Broomsticks and Ballots by Ray Lenarcic
I love Halloween. Always have. My earliest remembrance is dressing up in a cowboy outfit complete with flannel shirt, neckerchief, vest, chaps and the piece de resistance, a pearl-handled, silver Lone Ranger cap pistol. I was probably seven or eight. I also remember walking the halls of Monroe Street Elementary with the rest of my class-all of us decked out in our Halloween finery. Back then in the 1950’s we weren’t prevented from engaging in this wonderful tradition by the tyranny of the minority (ditto for “Merry Christmas”).
I also loved Halloween for its colors-orange and black.
Carving up orange pumpkins, placing them lighted on our front porch and then reveling at the beauty of their orange glow contrasted against the black of night. If I close my eyes, I can still see black witches on broomsticks and a black cat perched atop a fence silhouetted on the windows of my fifth grade classroom. I recall trick or treating beneath an orange harvest moon, anxious to get home to pig out on orange candy corn. We often topped off the evening by stopping at the huge garage where the Roa family party was in full swing. I remember not so fondly one of the Furnace Street Gang guys holding my head under water while I was dunking for apples. One year we attended the annual Minstrel Show in the high school auditorium, innocently unaware of its “political incorrectness.” And I welcomed the trips my family took each year to the Schoharie Valley in late October to purchase apples, pumpkins and corn stalks.
As we entered the age of exploding hormones, Halloween provided the Gang with new, exciting albeit mischievous experiences. Behind our parents’ backs, we pilfered bars of Ivory Snow and yukked it up while soaping the windows of every car in sight. The younger kids served as “cop watchers.” In the late 1700’s pranksters used to throw corn and decaying vegetables at houses. We threw eggs at cars. One year meself and a couple of the lads ran for our lives with an enraged motorist in pursuit. Knowing the lay of the land and various shortcuts never came in handier. And, oh yeah, putting paper bags loaded with canine waste on the porches of neighborhood “meanies,” setting them (bags) on fire and ringing the doorbell. We made sure they were home to stomp out the small blaze. (note: if this tradition is suddenly revived-I plead the fifth.)
Halloweens down the road included, in high school, trick or treating for UNICEF and in college dragging an outhouse from a farm in Cherry Creek and putting it on the president’s front porch. Cost us a semester’s worth of probation. In my 30’s there’re fond memories of my neighbor Tommy Fort and I taking our kids trick or treating and in retirement, Kay and I sharing the grandkids’ excitement, oohing and aahing their get-ups. Most recently, “Halloweenitis” sparked the incentive to write an original children’s story. Illustrated by Benton Hall Principal Joe Long, copies of The Pumpkin Man are annually distributed to third graders in Benton Hall (Little Falls) along with an invitation to the kids to participate in a coloring contest. As I stated at the outset, I love Halloween. Always will.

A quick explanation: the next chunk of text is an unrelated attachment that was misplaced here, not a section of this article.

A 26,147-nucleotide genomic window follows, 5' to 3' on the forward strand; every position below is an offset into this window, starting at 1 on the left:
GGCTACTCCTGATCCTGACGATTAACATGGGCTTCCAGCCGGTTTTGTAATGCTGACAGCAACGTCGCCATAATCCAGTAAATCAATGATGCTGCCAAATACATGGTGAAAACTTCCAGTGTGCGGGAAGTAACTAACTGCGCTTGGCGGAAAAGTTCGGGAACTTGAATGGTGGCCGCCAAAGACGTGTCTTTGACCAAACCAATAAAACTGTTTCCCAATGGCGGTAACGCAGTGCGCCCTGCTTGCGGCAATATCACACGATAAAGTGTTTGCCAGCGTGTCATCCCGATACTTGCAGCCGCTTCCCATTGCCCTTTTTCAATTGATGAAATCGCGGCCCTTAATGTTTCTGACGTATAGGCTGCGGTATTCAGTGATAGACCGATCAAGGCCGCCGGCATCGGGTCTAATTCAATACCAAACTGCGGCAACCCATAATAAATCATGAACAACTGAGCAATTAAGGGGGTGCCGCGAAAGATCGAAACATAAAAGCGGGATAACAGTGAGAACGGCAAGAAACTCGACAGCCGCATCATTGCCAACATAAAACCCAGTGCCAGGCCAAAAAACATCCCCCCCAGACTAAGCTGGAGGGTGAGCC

Memories of Halloween trigger other memories of an event a few days later that we learned to revere-election day. Back when civic education was really taught, my teachers from elementary through high school taught us to understand thoroughly the importance of voting. I can recall in sixth grade at Church Street Elementary participating in a mock election campaign. The class was divided into Republicans and Democrats and assigned to learn as much as we could about the candidates (Eisenhower and Stevenson) and their platforms. No googling or deceitful infomercials then-just good old fashioned reading (newspapers, magazines, books) and asking questions (parents, relatives, local officials). Information gathered, we put it in writing, chose classmates to represent the candidates, organized a march through the halls complete with placards and chants (I Like Ike) and gathered at the auditorium to listen to our classmates debate the issues. The next day we voted. Years later when I taught fifth grade at Deerfield Elementary, I organized a similar project. The kids loved it.
During high school I can recall participating in a political debate in my American History class taught by the iconic Ralph Van Horn. A couple of years ago I penned a guest column on how he taught us the value of voting, how to become as informed as possible before making our choices, how important keeping an open mind was in the process and how we should take advantage of every opportunity to vote be it a presidential or school board election. He reminded us that participatory democracy was only as good as our willingness to participate.
My seven uncles who fought in World War II will always remind me of my responsibility to vote.
Along with millions of others like them, they put their lives on the line to bring down a power-crazed autocrat whose fear-mongering, control of the press and courts, corrupt bargains with big business, scapegoating of minorities and rabble rousing populist rallies resulted in his rise to power and consequently history’s worst war. By doing so, they preserved those freedoms and rights we should hold most dear. Voting included. We can best show our thanks for all of our veterans’ sacrifices and honor their memories by hitting the polls on November 8th and guaranteeing that our votes truly count by making INFORMED choices.
Finally, I find it fitting to share with you four lines from John Greenleaf Whittier’s poem written in 1850 and entitled “The Pumpkin.”
Oh!-fruit loved of boyhood!-the old days recalling.
When wood- grapes were purpling and brown nuts were falling!
When wild, ugly faces we carved in its skin.
Glaring out through the dark with a candle within!